With a provocative, and often disturbing first issue, “Something is Killing the Children” #1 is a very strong debut, answering just enough questions to keep its audience asking for more.
Written by James Tynion IV
Illustrated: Werther Dell’Edera
Colored by Miquel Puerto
Lettered by Andworld Design
GLAAD Award-winning writer James Tynion IV (Memetic, Batman: Detective Comics) teams with artist Werther Dell’Edera (Briggs Land) for an all-new limited series about staring into the abyss to find your worst fears staring back. When the children of Archer’s Peak begin to go missing, everything seems hopeless. Most children never return, but the ones that do have terrible stories—impossible stories of terrifying creatures that live in the shadows. Their only hope of finding and eliminating the threat is the arrival of a mysterious stranger, one who believes the children and claims to see what they can see. Her name is Erica Slaughter. She kills monsters. That is all she does, and she bears the cost because it MUST be done.
Some of the best horror stories, in and out of comic form, rely on strong visuals, atmosphere, and characters you care and root for. However, there is another component that is often missed by even the best writers: the knowledge that what is not shown is as important as what is in display. Fans of “Justice League Dark” should have no trepidation, then, when realising that writer James Tynion IV is reinforcing his skills as a true horror master. Tinyon is surely comfortable on the pace of the story he wants to tell, and just how much he wants to reveal or keep hidden.
Before going deeper into plot and script, special attention is needed to the very specific, unique even, art style by Dell’Edera. At first look, readers will recognise the European influences: the thin linework, the deliberate open space on every panel. But then… the artist throws in a decidedly anime-inspired design to creature and lead characters. The deformed monstrosities seem straight out of a Japanese folklore handbook, some of the main characters have wide-eyes, and even some constructs look to be directly from the aesthetics of classic manga.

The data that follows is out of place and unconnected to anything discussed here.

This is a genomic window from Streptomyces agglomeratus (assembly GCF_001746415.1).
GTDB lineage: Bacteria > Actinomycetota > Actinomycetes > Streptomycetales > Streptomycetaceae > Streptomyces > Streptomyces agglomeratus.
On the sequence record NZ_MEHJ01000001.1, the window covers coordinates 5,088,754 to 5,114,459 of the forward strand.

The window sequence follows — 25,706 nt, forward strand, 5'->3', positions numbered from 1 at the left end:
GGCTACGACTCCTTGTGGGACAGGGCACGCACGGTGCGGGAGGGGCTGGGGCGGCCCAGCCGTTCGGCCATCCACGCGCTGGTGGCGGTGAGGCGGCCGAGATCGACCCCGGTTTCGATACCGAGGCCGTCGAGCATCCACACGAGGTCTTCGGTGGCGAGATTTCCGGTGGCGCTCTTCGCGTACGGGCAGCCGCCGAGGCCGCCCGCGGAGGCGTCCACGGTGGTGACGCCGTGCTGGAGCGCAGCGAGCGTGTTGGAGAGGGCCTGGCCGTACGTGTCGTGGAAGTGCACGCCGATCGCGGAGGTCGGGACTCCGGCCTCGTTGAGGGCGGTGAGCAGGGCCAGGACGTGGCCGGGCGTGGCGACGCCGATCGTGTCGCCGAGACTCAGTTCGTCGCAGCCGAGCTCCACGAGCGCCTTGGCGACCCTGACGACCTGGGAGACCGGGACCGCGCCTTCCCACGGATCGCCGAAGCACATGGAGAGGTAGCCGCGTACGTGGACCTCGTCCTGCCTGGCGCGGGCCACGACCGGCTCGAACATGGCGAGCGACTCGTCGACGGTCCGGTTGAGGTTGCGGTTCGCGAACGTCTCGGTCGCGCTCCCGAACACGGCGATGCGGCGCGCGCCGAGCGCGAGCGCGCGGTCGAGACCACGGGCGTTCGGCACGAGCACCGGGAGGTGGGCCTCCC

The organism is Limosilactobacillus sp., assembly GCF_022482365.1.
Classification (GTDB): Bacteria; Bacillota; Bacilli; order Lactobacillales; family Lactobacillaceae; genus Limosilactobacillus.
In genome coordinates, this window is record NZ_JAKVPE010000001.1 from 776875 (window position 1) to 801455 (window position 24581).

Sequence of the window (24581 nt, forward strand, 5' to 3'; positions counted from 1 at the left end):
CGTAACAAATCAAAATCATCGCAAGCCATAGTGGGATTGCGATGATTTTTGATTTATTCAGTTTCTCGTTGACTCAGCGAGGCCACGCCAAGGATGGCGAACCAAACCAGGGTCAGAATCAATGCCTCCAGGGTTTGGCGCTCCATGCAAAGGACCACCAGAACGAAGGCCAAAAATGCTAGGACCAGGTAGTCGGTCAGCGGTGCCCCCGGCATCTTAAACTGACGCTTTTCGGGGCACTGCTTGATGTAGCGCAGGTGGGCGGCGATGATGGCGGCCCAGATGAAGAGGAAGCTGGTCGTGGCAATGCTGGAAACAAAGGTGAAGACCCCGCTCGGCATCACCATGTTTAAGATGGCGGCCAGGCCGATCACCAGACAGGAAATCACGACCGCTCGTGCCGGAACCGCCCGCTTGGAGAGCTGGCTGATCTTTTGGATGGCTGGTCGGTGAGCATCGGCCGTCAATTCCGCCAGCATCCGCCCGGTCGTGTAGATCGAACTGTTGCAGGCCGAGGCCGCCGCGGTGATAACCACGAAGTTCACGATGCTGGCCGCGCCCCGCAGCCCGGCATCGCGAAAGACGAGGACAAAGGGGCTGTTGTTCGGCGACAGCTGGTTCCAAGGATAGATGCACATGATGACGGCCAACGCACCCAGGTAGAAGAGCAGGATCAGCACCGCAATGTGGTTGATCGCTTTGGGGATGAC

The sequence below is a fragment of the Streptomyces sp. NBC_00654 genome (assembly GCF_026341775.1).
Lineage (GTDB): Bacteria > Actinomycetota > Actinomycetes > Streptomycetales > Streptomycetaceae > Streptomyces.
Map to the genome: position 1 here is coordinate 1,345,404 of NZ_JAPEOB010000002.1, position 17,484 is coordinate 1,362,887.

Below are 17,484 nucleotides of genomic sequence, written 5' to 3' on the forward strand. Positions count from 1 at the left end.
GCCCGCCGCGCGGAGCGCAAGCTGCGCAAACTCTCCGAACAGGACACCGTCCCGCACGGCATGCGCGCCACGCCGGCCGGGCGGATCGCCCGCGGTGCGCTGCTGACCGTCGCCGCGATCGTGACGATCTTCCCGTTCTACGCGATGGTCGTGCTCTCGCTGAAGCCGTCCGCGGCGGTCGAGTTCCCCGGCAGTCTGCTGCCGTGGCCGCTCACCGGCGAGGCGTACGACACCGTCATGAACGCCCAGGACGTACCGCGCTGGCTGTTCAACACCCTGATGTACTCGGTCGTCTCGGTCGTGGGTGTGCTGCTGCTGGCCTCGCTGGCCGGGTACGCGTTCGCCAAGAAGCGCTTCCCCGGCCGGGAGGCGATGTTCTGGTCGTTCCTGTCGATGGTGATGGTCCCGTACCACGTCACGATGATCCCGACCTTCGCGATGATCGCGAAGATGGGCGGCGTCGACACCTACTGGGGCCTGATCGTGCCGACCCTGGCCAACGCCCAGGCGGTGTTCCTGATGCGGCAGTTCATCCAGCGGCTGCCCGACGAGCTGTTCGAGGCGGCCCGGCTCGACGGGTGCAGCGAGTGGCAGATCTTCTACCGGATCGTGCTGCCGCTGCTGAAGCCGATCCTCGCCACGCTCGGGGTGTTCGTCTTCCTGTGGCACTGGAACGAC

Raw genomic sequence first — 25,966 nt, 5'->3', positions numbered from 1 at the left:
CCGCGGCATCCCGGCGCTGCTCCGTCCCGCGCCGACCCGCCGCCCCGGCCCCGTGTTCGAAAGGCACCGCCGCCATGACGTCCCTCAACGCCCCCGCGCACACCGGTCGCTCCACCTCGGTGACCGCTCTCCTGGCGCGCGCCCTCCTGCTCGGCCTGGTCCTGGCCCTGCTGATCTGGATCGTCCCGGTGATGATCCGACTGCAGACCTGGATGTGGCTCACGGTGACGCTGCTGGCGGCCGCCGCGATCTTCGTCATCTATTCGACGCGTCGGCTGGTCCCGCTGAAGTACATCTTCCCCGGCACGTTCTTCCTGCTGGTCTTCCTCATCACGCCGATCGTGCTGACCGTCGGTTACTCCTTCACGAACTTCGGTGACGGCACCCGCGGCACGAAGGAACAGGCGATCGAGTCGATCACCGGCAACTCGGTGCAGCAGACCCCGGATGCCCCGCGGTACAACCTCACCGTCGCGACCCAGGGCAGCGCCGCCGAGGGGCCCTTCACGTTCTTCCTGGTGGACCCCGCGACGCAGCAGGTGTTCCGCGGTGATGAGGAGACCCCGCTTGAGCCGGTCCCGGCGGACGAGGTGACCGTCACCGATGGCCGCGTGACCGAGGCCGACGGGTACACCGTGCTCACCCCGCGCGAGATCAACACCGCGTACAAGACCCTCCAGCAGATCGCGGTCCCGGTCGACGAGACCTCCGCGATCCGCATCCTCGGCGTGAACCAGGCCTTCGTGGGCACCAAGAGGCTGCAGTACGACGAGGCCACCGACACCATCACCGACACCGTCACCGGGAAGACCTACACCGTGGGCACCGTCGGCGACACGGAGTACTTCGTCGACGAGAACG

Colors by Puerto are just as impressive, especially on the duality of apparent peacefulness, versus the underlying terror. When displaying the small town environments, schoolyards, and the more bucolic moments, Puerto relies largely on pastels, soft tones that create a sense of warmth and welcoming. As an opposite force, the horrific moments are painted in deep blacks, sharp reds, and dark-tinged blues. Not only that sets the moments apart and sets the mood, but it also serves to accentuate the mindset of characters on those distinct situations.
Tynion, then, revels on that contrast. The story he is weaving plays with perception, with the expectation of its audience. If it leans too much on an obvious reveal, it will likely swerve right and insist that another explanation, other than the supernatural, is at play. And when readers grow sure of that… the writer hits them with big exposition on the true nature of the threat at hand. An additional element to this is how unreliable the series’s narrator and lead character really is. It is established fairly early on the issue that this can be an often lying little boy, so framing some sequences from his point of view and recollection of past events adds further layers and questions to the narrative.
While still early to make a determination on what is actually going on, “Something is Killing the Children” does expand fairly quickly on its roster and on the relationships these characters are building. It is not the usual first issue on that regard, especially for comics of the last decade or so, as it pushes the narrative forward unafraid of running thin in subsequent entries. That juggling act, of revealing several elements, but still keeping their nature a secret hidden behind double meaning, is a joy to experience.
All in all, “Something is Killing the Children” hits several high notes. It quickly introduces and establishes compelling characters, flaws and all, who will serve as framing devices for an unreliable narrative. It showcases an immediate threat, a dangerous one at that, of which the readers and their viewpoints inside the story have little knowledge or ability on how to deal with. It wraps those notions on dual art styles, one bright, one dark, that accentuates the notion of fear and uncertainty. And all of that in little more than 25 pages. The combination of a strong script, and a visual representation of that duality becomes one of the strongest horror launches of the year.
Final Verdict: 8.9 – “Something is Killing the Children” is a perfect blend of horror script and visual storytelling, with a fluid and mixed art style being as filled with double meaning and secrets as the story it is telling.